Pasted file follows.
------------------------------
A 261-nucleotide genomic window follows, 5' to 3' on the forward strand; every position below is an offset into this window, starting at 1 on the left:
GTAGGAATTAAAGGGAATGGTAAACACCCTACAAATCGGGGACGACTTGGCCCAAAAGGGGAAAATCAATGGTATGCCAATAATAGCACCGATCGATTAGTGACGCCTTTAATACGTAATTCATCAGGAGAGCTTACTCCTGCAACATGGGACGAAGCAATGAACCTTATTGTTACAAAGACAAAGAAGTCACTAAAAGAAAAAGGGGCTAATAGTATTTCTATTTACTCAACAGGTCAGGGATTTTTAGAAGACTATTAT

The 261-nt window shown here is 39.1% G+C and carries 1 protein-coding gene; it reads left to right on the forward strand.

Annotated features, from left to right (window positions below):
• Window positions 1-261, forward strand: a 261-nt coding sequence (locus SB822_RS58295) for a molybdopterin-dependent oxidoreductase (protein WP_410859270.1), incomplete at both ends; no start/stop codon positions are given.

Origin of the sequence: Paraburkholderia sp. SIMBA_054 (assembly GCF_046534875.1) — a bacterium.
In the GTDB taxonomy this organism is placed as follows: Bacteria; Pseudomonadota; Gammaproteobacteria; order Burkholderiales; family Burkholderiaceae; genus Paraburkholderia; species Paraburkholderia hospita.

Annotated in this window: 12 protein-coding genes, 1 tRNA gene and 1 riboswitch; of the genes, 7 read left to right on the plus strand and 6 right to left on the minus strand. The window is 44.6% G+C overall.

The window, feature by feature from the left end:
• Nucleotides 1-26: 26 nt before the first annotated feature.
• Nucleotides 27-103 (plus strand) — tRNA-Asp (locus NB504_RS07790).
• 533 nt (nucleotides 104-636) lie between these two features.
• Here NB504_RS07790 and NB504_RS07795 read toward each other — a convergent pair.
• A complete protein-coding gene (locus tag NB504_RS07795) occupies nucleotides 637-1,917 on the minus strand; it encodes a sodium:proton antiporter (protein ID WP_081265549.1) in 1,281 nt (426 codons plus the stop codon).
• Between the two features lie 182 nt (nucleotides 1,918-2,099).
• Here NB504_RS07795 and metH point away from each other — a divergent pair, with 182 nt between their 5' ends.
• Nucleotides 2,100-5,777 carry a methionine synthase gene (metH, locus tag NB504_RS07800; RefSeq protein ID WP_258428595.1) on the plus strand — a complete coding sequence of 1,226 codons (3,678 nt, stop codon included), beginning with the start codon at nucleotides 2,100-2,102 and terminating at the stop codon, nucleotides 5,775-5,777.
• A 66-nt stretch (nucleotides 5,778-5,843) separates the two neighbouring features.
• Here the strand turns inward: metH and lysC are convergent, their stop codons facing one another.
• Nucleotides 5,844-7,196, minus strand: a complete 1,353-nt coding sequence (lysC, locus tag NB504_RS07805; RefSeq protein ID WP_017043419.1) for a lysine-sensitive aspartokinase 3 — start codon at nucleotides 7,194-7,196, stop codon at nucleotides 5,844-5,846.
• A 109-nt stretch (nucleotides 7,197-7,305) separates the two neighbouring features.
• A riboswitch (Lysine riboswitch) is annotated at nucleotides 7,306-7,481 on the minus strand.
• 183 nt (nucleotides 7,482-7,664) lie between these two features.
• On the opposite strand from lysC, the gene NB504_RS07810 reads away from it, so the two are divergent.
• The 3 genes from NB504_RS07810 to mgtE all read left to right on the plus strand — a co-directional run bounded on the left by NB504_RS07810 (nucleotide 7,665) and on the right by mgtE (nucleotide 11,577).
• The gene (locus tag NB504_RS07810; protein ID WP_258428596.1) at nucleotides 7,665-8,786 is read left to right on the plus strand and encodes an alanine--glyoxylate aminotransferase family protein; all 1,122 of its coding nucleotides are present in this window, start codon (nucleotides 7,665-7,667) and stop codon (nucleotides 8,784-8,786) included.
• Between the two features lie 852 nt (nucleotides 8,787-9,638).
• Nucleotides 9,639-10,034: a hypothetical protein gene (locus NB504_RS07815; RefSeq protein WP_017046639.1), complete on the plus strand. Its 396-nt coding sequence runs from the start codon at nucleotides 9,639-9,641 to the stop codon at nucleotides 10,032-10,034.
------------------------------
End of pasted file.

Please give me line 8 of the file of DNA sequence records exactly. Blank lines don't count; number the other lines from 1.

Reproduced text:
Annotated in this window: 12 protein-coding genes, 1 tRNA gene and 1 riboswitch; of the genes, 7 read left to right on the plus strand and 6 right to left on the minus strand. The window is 44.6% G+C overall.